Version: Jan 20, 2004

How to make a 2-minute cylinder stylus

by Henri Chamoux, 1998

You have just broken a glass, have you ? Wonderful! This is an unexpected opportunity to make a two minute cylinder stylus. To do so, you need some broken glass (or crystal), and an incandescent burner. If you have a gas cooker, go to the kitchen.

In a rag, take one piece of broken glass in each hand, and put the two sharp edges of glass into the blue part of the flame. After a few seconds, they both turn light red and melt a little. At that moment, make the two parts touch each other, and mix the hot pasty substance. Don't worry, it will not drip, your flame is not strong enough for that. As soon as you obtain a light red-orange colour, remove your two broken pieces thus glued together and pull them promptly by opening your arms, until you obtain a glass wire of 30 to 50 cm long. It will cool rapidly, and you will be able to break the major part of this wire from your two broken pieces of glass.

If you have just turned off the gas, light it again, and throw one end of your glass wire into the flame. After which, as by magic, you will obtain a small marble, or bead, perfectly polished, and extremely recommended to read cylinders. You should have a micrometer to control the diameter.

Old phonographs had glass or sapphire styli of a diameter of 0.8 mm. But this size was meant for heavy phonograph tone arms. For a lighter pressure, you have to use smaller diameters. I have discovered that the best diameters range from 0.2 to 0.4 mm depending on the type of cylinders: engraved or moulded, brand new or scratchy. With your glass wire, you should be able to make dozens of marbles, so that is really inexpensive.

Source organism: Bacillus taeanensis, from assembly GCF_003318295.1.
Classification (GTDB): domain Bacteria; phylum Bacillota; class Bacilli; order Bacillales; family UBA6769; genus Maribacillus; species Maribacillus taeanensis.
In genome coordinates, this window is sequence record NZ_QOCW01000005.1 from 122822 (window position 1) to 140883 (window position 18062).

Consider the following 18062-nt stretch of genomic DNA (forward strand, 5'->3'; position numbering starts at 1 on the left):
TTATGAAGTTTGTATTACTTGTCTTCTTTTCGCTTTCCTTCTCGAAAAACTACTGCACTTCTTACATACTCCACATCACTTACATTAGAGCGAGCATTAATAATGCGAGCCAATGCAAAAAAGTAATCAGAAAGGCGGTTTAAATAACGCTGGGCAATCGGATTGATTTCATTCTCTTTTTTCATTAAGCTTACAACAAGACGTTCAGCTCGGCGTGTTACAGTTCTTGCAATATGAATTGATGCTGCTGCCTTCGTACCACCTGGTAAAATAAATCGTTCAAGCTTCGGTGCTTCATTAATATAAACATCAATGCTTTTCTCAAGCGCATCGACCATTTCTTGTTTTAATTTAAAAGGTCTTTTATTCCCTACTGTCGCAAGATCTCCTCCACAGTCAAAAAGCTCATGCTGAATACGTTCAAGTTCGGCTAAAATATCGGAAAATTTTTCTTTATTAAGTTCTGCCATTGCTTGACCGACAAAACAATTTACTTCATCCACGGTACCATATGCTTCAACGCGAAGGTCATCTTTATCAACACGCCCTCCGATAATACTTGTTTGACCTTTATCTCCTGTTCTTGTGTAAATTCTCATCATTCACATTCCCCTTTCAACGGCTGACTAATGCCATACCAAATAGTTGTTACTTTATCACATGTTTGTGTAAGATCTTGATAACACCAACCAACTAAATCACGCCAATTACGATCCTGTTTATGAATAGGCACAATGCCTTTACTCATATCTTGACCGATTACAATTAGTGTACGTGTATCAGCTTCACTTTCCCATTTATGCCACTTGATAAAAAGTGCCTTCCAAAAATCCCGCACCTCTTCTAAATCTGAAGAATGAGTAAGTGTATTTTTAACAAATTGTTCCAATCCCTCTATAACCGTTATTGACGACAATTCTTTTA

Leave 3 or 4 mm of wire attached to the bead so that you can glue it to an old cantilever for a standard cartridge. On an inverted phase stereo cartridge, it provides very good reading results.


The diamond is fixed to a little metallic shaft, the cantilever. So removing it is a delicate operation. Straight out you can break it with a tiny nippers. But it can be detrimental to this so important metallic cantilever that bears, as you certainly know, a small magnet that has to move between the coils of your cartridge. For myself, I don't systematically remove the diamond. I glue my glass on it and it works fine. I use cyanolacrilate glue, like cyanolit or superglue. You need only a very very very small amount of it so that it does not flow on your 2 minute stylus. Note that I use to keep my bead with 2 millimeters of the glass wire attached.

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